Andrew Ray and Yasmin Frost*

Photo Credits: Australian National University

1. Introduction

The COVID-19 pandemic has required rapid response by governments worldwide, including in Australia. As Australia’s national cabinet sprung into action, a range of measures were introduced by the Commonwealth and State and Territory governments in an effort to flatten the curve.[1] At a national level this included the development and release of the COVIDSafe app (the App). The release of the App was accompanied by amendments to the Privacy Act 1988 (Cth) aimed to protect user data. In implementing these amendments, the Government expressly outlawed the use of App data by security agencies, and introduced offences to prevent misuse of data and ensure that individuals were not coerced into downloading the App.[2] Questions remain however concerning the security and utility of the App and whether it is fit for purpose. Proponents of the App have shouted down these concerns – citing public health benefits as justifying any impact on privacy.[3] This has prevented a proper discussion of the issues and created a false dichotomy between public health and privacy.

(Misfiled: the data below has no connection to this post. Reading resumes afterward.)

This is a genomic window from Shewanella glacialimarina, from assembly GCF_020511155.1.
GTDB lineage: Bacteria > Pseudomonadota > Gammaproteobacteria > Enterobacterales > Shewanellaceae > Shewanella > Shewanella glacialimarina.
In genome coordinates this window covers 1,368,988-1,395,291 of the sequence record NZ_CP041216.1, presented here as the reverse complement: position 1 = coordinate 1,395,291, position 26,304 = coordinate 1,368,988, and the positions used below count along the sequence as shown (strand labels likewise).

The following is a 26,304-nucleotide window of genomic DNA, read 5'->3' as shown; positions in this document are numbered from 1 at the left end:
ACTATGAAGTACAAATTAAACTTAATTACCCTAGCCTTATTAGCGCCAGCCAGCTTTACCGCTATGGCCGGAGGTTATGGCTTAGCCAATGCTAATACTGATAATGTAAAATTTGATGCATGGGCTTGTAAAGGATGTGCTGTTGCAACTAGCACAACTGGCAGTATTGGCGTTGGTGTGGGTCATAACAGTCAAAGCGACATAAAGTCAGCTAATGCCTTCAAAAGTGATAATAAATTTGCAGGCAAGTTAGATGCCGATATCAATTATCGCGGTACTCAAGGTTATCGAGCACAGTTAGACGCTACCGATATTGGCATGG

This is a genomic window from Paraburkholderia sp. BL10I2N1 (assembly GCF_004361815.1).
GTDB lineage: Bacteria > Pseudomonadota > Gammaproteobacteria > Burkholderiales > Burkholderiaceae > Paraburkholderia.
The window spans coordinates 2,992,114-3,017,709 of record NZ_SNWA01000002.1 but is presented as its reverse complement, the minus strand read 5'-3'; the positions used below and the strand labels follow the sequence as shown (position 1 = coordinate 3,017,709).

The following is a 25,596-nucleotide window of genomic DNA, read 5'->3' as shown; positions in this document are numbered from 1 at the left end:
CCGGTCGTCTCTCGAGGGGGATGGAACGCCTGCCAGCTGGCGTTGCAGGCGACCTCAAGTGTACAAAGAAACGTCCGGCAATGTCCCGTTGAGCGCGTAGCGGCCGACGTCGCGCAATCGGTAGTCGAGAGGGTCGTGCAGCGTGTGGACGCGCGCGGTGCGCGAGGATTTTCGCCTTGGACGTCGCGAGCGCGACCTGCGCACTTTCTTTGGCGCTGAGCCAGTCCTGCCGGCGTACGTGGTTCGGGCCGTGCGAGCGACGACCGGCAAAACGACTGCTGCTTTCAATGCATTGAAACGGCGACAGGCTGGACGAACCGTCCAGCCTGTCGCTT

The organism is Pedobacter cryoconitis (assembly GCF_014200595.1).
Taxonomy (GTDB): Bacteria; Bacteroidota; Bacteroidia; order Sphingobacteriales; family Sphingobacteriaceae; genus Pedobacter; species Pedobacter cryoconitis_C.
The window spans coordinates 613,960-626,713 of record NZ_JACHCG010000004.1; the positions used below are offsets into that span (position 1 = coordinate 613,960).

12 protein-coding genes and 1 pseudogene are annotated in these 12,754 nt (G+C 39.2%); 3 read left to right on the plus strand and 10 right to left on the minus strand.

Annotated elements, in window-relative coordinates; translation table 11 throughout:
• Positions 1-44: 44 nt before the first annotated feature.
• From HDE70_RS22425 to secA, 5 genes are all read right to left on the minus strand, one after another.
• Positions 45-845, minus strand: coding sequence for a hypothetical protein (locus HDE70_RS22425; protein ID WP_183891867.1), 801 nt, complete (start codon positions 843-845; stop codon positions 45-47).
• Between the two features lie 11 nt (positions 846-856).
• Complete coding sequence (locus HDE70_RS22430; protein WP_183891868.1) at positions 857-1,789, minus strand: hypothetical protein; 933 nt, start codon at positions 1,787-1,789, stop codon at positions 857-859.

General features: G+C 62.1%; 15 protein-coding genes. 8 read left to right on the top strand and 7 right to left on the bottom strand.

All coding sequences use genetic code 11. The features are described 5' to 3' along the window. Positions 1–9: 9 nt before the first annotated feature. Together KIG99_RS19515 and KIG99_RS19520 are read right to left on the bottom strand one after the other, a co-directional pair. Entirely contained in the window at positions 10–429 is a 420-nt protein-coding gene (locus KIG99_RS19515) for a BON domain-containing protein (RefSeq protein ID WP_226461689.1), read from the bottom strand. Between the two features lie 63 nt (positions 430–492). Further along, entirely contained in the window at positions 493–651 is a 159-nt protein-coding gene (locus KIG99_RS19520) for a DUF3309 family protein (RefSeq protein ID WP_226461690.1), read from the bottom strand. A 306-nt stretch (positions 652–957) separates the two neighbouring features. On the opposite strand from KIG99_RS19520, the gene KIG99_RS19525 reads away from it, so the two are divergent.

2. Balancing Privacy and Security Utilising Structured Proportionality